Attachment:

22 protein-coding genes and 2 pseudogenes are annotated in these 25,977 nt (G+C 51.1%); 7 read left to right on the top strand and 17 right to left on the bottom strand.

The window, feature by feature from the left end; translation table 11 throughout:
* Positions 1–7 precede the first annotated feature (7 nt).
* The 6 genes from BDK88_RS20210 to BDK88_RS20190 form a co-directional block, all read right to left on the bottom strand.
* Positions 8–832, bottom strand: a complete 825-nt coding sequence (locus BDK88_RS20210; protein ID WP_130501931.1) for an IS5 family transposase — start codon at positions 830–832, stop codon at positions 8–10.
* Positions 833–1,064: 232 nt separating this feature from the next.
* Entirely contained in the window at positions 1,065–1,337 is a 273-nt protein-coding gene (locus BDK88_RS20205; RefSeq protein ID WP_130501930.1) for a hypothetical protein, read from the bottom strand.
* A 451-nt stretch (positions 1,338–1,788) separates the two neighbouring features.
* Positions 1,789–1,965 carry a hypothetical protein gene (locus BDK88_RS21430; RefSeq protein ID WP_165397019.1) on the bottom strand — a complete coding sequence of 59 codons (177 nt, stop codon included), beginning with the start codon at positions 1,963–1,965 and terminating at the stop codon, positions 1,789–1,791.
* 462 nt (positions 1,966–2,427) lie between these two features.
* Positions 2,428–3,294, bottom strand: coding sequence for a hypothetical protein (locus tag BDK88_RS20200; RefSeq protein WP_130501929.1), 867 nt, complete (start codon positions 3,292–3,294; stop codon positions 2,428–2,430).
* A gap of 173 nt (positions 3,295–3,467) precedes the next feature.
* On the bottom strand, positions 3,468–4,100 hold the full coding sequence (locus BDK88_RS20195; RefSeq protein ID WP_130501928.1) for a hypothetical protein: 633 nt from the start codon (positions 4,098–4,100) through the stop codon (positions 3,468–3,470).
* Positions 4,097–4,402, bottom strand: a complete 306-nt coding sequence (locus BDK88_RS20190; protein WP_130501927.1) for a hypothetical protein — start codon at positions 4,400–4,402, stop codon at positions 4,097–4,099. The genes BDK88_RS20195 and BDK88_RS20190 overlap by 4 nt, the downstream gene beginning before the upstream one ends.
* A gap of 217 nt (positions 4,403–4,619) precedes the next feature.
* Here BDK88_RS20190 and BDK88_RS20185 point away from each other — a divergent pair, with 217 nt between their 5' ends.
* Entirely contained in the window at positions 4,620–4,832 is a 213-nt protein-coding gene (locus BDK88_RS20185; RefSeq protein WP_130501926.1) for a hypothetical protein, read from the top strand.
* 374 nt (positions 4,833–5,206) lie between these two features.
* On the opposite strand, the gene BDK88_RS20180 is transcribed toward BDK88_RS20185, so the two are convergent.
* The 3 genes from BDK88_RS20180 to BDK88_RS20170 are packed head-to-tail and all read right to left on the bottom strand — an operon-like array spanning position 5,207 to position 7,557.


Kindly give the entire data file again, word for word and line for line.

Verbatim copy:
22 protein-coding genes and 2 pseudogenes are annotated in these 25,977 nt (G+C 51.1%); 7 read left to right on the top strand and 17 right to left on the bottom strand.

The window, feature by feature from the left end; translation table 11 throughout:
* Positions 1–7 precede the first annotated feature (7 nt).
* The 6 genes from BDK88_RS20210 to BDK88_RS20190 form a co-directional block, all read right to left on the bottom strand.
* Positions 8–832, bottom strand: a complete 825-nt coding sequence (locus BDK88_RS20210; protein ID WP_130501931.1) for an IS5 family transposase — start codon at positions 830–832, stop codon at positions 8–10.
* Positions 833–1,064: 232 nt separating this feature from the next.
* Entirely contained in the window at positions 1,065–1,337 is a 273-nt protein-coding gene (locus BDK88_RS20205; RefSeq protein ID WP_130501930.1) for a hypothetical protein, read from the bottom strand.
* A 451-nt stretch (positions 1,338–1,788) separates the two neighbouring features.
* Positions 1,789–1,965 carry a hypothetical protein gene (locus BDK88_RS21430; RefSeq protein ID WP_165397019.1) on the bottom strand — a complete coding sequence of 59 codons (177 nt, stop codon included), beginning with the start codon at positions 1,963–1,965 and terminating at the stop codon, positions 1,789–1,791.
* 462 nt (positions 1,966–2,427) lie between these two features.
* Positions 2,428–3,294, bottom strand: coding sequence for a hypothetical protein (locus tag BDK88_RS20200; RefSeq protein WP_130501929.1), 867 nt, complete (start codon positions 3,292–3,294; stop codon positions 2,428–2,430).
* A gap of 173 nt (positions 3,295–3,467) precedes the next feature.
* On the bottom strand, positions 3,468–4,100 hold the full coding sequence (locus BDK88_RS20195; RefSeq protein ID WP_130501928.1) for a hypothetical protein: 633 nt from the start codon (positions 4,098–4,100) through the stop codon (positions 3,468–3,470).
* Positions 4,097–4,402, bottom strand: a complete 306-nt coding sequence (locus BDK88_RS20190; protein WP_130501927.1) for a hypothetical protein — start codon at positions 4,400–4,402, stop codon at positions 4,097–4,099. The genes BDK88_RS20195 and BDK88_RS20190 overlap by 4 nt, the downstream gene beginning before the upstream one ends.
* A gap of 217 nt (positions 4,403–4,619) precedes the next feature.
* Here BDK88_RS20190 and BDK88_RS20185 point away from each other — a divergent pair, with 217 nt between their 5' ends.
* Entirely contained in the window at positions 4,620–4,832 is a 213-nt protein-coding gene (locus BDK88_RS20185; RefSeq protein WP_130501926.1) for a hypothetical protein, read from the top strand.
* 374 nt (positions 4,833–5,206) lie between these two features.
* On the opposite strand, the gene BDK88_RS20180 is transcribed toward BDK88_RS20185, so the two are convergent.
* The 3 genes from BDK88_RS20180 to BDK88_RS20170 are packed head-to-tail and all read right to left on the bottom strand — an operon-like array spanning position 5,207 to position 7,557.